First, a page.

U.K. Prime Minister Theresa May faces a battle with pro-European lawmakers in her Conservative Party after they grudgingly backed her plan to trigger Brexit negotiations by the end of March in its first test in Parliament.
The House of Commons Wednesday approved by 498 votes to 114 allowing May to start divorce talks with the European Union. But with more parliamentary hurdles ahead, lawmakers warned their backing shouldn’t be mistaken for unconditional support to negotiate Brexit freely.
The government will publish a written outline of its Brexit plans on Thursday and it will lay out details of the clean break with the EU that the premier wants, including leaving the EU single market, overhauling membership in the customs union and controlling migration, with a period of transitional arrangements to help businesses adjust.
“The battle’s only just started,” said former Chancellor of the Exchequer Kenneth Clarke, the one Conservative who said he’d oppose the bill. “We’ve been in a very unreal, silly world since the rather startling result of the referendum. We’re on a voyage of discovery now with a sketchy outline of the negotiating position.”
Under May’s plan, Parliament will have to decide on a series of issues that will “completely divide’’ political friends and the wider country, former Chancellor of the Exchequer George Osborne told lawmakers before the vote in London. Her government will have to grapple with controversies over setting migration limits, state support for farms and businesses and free trade policies, he said.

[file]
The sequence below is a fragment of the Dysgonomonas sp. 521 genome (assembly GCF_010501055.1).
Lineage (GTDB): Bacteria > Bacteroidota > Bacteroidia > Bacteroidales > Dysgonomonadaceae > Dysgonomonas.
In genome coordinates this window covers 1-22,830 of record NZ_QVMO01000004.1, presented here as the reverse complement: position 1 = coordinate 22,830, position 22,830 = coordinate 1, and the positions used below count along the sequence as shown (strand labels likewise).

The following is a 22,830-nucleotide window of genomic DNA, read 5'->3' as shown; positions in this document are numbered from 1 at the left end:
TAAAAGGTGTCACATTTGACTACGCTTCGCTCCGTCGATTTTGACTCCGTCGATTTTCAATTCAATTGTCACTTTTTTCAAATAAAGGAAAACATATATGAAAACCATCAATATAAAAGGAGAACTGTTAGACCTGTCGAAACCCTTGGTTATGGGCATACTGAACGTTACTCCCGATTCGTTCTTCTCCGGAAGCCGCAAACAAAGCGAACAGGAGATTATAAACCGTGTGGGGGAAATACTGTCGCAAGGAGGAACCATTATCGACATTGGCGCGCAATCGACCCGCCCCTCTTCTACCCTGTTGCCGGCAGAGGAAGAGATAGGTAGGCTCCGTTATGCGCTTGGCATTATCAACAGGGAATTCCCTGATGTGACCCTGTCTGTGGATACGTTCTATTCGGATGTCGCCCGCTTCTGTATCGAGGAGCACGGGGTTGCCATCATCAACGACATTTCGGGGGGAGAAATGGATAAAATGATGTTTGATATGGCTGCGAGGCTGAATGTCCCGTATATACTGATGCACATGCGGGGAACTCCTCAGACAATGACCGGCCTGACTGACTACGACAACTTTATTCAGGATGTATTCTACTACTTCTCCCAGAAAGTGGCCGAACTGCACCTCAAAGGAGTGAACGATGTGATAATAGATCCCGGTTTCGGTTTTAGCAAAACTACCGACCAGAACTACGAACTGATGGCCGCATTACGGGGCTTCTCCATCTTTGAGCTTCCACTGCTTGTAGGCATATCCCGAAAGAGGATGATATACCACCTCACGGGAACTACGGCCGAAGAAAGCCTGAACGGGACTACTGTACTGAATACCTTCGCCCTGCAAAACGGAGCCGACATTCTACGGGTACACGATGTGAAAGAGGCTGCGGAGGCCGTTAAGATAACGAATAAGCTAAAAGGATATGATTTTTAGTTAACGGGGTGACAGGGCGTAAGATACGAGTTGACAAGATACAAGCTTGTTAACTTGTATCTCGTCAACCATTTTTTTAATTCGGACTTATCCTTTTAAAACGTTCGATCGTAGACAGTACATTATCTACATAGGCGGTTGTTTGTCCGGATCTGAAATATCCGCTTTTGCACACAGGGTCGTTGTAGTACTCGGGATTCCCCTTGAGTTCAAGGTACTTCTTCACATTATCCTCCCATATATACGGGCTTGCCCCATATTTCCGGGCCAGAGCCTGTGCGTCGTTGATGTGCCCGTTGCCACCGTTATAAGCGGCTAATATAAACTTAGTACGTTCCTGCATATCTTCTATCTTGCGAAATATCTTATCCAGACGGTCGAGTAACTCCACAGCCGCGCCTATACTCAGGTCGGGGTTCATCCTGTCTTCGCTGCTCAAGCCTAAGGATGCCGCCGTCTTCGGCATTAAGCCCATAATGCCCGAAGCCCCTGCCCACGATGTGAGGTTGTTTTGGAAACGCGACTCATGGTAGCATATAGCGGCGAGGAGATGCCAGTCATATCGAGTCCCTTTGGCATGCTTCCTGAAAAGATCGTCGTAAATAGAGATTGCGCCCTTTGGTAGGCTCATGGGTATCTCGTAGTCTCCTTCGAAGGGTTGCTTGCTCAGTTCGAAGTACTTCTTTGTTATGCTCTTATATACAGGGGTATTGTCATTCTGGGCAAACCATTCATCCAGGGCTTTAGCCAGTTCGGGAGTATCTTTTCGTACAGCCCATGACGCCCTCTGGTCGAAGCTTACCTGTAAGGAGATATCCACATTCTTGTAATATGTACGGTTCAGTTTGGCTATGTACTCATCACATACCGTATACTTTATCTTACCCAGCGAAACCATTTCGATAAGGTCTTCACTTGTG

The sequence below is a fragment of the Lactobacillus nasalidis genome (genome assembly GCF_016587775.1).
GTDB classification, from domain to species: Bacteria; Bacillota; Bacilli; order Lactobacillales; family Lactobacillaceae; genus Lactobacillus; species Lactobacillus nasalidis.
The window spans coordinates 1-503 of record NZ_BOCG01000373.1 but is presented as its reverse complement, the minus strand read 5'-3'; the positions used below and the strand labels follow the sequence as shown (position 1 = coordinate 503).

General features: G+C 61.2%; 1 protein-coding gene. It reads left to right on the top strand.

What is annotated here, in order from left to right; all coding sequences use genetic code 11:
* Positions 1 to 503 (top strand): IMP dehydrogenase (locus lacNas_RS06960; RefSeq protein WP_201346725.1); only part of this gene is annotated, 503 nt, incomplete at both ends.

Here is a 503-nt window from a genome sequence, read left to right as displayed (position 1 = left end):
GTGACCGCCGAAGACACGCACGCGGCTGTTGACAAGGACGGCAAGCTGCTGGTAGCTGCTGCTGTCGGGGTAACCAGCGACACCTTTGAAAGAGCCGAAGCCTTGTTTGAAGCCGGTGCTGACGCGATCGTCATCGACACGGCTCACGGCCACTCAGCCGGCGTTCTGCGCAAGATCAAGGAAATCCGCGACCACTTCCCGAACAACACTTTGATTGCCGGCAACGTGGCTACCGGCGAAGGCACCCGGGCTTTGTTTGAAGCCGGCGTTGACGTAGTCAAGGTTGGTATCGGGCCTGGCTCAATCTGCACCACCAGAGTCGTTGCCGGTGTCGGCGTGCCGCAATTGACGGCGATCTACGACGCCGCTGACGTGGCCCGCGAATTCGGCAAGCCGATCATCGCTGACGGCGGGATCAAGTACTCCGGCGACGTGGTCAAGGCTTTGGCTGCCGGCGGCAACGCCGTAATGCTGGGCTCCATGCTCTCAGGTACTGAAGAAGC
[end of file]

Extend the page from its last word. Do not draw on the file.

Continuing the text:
“I will be in those fights in the couple of years ahead,” Osborne, who campaigned to stay in the EU, told lawmakers.
May didn’t want to give Parliament a say on triggering Article 50 of the EU’s Lisbon treaty, formally launching Britain on the path out of the EU. But she lost a court case last week and was forced to seek approval from lawmakers.
As the main opposition Labour Party is backing May’s law, it is almost guaranteed to pass its final stages sometime in March. Still, the Commons debate leading up to the vote contained plenty of clues that the premier faces trouble ahead.
“The government has chosen, and I respect this decision, not to make the economy the priority in this negotiation,’’ Osborne said, pointing to May’s “red line” of controlling immigration. “The European Union is not prioritizing the economy either in these negotiations. Both sides at the moment are heading for a clean break.’’
Osborne and other senior Conservatives expressed reservations about May’s trajectory toward a hard Brexit, an arrangement that would see complete control of immigration, laws and budget even if it means giving up membership in the single market and customs union.
They will seek to use the so-called white paper as a reason to rewrite May’s bill when it enters the next stage of detailed parliamentary scrutiny next week.
The bill will eventually get to the unelected upper house. The government has no majority in the 805-member Lords, in which the anti-Brexit Liberal Democrats have more than 100 lawmakers. Former Labour minister Peter Hain, now a member of the House of Lords, tweeted that “I and others will vote against bill” when it goes to the upper chamber later this month “to block May’s right-wing Brexit nightmare for Britain.”